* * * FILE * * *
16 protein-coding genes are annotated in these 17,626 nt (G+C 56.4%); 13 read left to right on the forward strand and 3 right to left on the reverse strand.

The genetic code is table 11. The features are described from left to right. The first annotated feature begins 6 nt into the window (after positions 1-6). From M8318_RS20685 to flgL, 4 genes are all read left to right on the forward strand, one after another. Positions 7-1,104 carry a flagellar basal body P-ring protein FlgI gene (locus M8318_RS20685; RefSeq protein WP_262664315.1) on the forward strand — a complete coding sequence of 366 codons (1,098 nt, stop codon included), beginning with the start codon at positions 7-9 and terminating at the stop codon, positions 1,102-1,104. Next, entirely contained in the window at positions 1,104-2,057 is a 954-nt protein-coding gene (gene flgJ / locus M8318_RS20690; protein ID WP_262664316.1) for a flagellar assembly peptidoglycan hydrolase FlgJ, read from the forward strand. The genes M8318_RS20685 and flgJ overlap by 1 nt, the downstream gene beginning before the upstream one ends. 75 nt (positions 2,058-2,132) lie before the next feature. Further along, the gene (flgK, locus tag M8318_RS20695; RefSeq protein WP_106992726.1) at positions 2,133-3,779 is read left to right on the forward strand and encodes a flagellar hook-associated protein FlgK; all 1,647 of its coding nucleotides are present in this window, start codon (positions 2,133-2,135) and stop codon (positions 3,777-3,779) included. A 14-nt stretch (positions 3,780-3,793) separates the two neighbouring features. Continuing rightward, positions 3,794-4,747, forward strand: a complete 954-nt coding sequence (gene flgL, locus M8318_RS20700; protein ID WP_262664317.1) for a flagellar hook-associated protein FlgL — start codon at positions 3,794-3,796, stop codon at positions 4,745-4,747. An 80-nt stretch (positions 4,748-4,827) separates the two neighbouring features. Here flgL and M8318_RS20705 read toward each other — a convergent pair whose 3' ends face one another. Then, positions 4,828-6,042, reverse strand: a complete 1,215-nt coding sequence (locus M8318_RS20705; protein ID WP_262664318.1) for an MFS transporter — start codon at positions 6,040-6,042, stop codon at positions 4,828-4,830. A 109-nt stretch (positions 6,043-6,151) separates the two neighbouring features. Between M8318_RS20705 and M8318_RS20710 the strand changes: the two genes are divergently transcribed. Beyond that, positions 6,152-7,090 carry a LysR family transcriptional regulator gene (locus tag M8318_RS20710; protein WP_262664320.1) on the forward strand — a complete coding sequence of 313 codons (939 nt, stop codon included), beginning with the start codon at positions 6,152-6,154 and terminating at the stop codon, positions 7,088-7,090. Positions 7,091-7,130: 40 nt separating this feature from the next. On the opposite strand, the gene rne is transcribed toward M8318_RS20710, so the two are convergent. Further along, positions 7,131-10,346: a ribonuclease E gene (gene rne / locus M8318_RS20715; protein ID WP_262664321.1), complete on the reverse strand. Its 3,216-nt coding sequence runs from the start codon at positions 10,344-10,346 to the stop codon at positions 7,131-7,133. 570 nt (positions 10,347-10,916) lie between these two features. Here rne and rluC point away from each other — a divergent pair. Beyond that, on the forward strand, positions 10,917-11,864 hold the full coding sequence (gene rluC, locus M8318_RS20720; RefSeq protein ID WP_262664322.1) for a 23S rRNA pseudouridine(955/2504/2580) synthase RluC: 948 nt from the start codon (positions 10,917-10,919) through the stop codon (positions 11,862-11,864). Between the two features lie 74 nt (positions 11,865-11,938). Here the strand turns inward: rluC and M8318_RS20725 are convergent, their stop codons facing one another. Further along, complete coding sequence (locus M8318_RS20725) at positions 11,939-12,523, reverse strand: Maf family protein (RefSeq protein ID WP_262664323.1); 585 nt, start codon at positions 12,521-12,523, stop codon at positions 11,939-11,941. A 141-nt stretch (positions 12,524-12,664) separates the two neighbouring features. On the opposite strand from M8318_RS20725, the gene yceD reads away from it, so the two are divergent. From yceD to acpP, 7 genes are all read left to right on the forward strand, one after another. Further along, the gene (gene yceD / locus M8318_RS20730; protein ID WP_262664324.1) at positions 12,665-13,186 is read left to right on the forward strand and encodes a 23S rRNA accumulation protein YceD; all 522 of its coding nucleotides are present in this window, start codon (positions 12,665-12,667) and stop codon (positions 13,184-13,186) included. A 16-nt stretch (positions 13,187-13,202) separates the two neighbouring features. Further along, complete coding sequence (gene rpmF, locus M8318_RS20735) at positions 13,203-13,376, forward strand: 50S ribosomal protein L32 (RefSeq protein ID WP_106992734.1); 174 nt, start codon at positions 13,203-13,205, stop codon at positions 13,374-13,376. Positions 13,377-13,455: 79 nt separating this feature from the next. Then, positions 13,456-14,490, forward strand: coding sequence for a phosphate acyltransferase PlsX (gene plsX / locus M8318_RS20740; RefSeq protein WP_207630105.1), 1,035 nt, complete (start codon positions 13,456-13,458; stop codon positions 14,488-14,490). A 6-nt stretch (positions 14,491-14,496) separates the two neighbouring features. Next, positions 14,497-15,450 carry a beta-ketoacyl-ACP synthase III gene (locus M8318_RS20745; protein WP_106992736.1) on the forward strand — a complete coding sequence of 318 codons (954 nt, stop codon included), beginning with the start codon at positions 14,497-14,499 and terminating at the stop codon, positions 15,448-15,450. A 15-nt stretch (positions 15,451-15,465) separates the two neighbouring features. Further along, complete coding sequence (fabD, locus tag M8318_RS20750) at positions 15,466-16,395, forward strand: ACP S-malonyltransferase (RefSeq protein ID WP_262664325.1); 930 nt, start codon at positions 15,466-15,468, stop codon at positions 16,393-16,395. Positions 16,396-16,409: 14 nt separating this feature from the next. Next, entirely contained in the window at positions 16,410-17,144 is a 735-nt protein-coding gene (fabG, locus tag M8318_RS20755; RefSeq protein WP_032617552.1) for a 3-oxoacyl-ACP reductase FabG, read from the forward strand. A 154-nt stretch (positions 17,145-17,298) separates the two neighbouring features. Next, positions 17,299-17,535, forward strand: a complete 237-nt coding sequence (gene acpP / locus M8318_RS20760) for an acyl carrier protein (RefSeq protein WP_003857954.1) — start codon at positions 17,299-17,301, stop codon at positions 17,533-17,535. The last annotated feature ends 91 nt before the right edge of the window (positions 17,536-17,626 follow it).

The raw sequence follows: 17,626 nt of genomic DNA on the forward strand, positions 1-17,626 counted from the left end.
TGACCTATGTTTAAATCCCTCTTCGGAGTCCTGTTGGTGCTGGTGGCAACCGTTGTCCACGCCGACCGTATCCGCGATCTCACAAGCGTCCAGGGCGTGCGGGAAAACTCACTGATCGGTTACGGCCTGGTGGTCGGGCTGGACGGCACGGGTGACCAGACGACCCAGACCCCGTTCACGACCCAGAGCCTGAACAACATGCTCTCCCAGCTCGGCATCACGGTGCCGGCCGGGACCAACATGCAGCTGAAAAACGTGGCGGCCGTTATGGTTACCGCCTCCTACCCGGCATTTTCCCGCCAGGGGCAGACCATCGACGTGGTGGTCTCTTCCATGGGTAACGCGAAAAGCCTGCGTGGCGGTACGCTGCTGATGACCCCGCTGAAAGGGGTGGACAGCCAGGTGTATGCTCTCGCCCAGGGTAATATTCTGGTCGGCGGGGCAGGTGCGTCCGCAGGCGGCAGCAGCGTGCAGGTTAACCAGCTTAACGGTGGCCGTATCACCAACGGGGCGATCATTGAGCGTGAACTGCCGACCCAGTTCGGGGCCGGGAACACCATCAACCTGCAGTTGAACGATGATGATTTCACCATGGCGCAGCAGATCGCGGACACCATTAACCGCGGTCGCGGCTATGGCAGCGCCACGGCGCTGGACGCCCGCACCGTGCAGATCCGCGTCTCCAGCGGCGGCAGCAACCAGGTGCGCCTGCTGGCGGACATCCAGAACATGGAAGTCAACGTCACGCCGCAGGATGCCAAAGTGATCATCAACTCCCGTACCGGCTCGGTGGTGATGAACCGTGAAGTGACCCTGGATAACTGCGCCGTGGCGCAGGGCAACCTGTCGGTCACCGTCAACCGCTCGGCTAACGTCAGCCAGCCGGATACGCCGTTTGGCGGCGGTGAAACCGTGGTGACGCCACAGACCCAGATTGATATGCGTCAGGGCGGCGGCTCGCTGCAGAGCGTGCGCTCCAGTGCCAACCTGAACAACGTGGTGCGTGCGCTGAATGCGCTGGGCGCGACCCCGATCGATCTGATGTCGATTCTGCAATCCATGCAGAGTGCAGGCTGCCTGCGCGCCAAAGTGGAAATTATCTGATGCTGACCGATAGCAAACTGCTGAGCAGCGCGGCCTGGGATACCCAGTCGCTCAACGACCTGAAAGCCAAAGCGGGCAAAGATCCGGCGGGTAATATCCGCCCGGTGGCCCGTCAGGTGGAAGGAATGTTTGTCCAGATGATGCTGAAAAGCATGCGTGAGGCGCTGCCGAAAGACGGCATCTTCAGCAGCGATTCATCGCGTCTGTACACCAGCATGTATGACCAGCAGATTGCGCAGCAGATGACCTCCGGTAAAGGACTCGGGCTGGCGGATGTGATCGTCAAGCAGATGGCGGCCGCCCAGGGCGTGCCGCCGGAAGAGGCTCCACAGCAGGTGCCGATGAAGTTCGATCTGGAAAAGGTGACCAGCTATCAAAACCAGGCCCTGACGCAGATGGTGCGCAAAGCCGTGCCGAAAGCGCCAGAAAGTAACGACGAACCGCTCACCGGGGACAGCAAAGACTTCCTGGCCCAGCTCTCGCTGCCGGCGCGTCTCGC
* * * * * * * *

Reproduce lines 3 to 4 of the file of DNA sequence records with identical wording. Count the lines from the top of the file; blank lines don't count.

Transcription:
The raw sequence follows: 17,626 nt of genomic DNA on the forward strand, positions 1-17,626 counted from the left end.
TGACCTATGTTTAAATCCCTCTTCGGAGTCCTGTTGGTGCTGGTGGCAACCGTTGTCCACGCCGACCGTATCCGCGATCTCACAAGCGTCCAGGGCGTGCGGGAAAACTCACTGATCGGTTACGGCCTGGTGGTCGGGCTGGACGGCACGGGTGACCAGACGACCCAGACCCCGTTCACGACCCAGAGCCTGAACAACATGCTCTCCCAGCTCGGCATCACGGTGCCGGCCGGGACCAACATGCAGCTGAAAAACGTGGCGGCCGTTATGGTTACCGCCTCCTACCCGGCATTTTCCCGCCAGGGGCAGACCATCGACGTGGTGGTCTCTTCCATGGGTAACGCGAAAAGCCTGCGTGGCGGTACGCTGCTGATGACCCCGCTGAAAGGGGTGGACAGCCAGGTGTATGCTCTCGCCCAGGGTAATATTCTGGTCGGCGGGGCAGGTGCGTCCGCAGGCGGCAGCAGCGTGCAGGTTAACCAGCTTAACGGTGGCCGTATCACCAACGGGGCGATCATTGAGCGTGAACTGCCGACCCAGTTCGGGGCCGGGAACACCATCAACCTGCAGTTGAACGATGATGATTTCACCATGGCGCAGCAGATCGCGGACACCATTAACCGCGGTCGCGGCTATGGCAGCGCCACGGCGCTGGACGCCCGCACCGTGCAGATCCGCGTCTCCAGCGGCGGCAGCAACCAGGTGCGCCTGCTGGCGGACATCCAGAACATGGAAGTCAACGTCACGCCGCAGGATGCCAAAGTGATCATCAACTCCCGTACCGGCTCGGTGGTGATGAACCGTGAAGTGACCCTGGATAACTGCGCCGTGGCGCAGGGCAACCTGTCGGTCACCGTCAACCGCTCGGCTAACGTCAGCCAGCCGGATACGCCGTTTGGCGGCGGTGAAACCGTGGTGACGCCACAGACCCAGATTGATATGCGTCAGGGCGGCGGCTCGCTGCAGAGCGTGCGCTCCAGTGCCAACCTGAACAACGTGGTGCGTGCGCTGAATGCGCTGGGCGCGACCCCGATCGATCTGATGTCGATTCTGCAATCCATGCAGAGTGCAGGCTGCCTGCGCGCCAAAGTGGAAATTATCTGATGCTGACCGATAGCAAACTGCTGAGCAGCGCGGCCTGGGATACCCAGTCGCTCAACGACCTGAAAGCCAAAGCGGGCAAAGATCCGGCGGGTAATATCCGCCCGGTGGCCCGTCAGGTGGAAGGAATGTTTGTCCAGATGATGCTGAAAAGCATGCGTGAGGCGCTGCCGAAAGACGGCATCTTCAGCAGCGATTCATCGCGTCTGTACACCAGCATGTATGACCAGCAGATTGCGCAGCAGATGACCTCCGGTAAAGGACTCGGGCTGGCGGATGTGATCGTCAAGCAGATGGCGGCCGCCCAGGGCGTGCCGCCGGAAGAGGCTCCACAGCAGGTGCCGATGAAGTTCGATCTGGAAAAGGTGACCAGCTATCAAAACCAGGCCCTGACGCAGATGGTGCGCAAAGCCGTGCCGAAAGCGCCAGAAAGTAACGACGAACCGCTCACCGGGGACAGCAAAGACTTCCTGGCCCAGCTCTCGCTGCCGGCGCGTCTCGC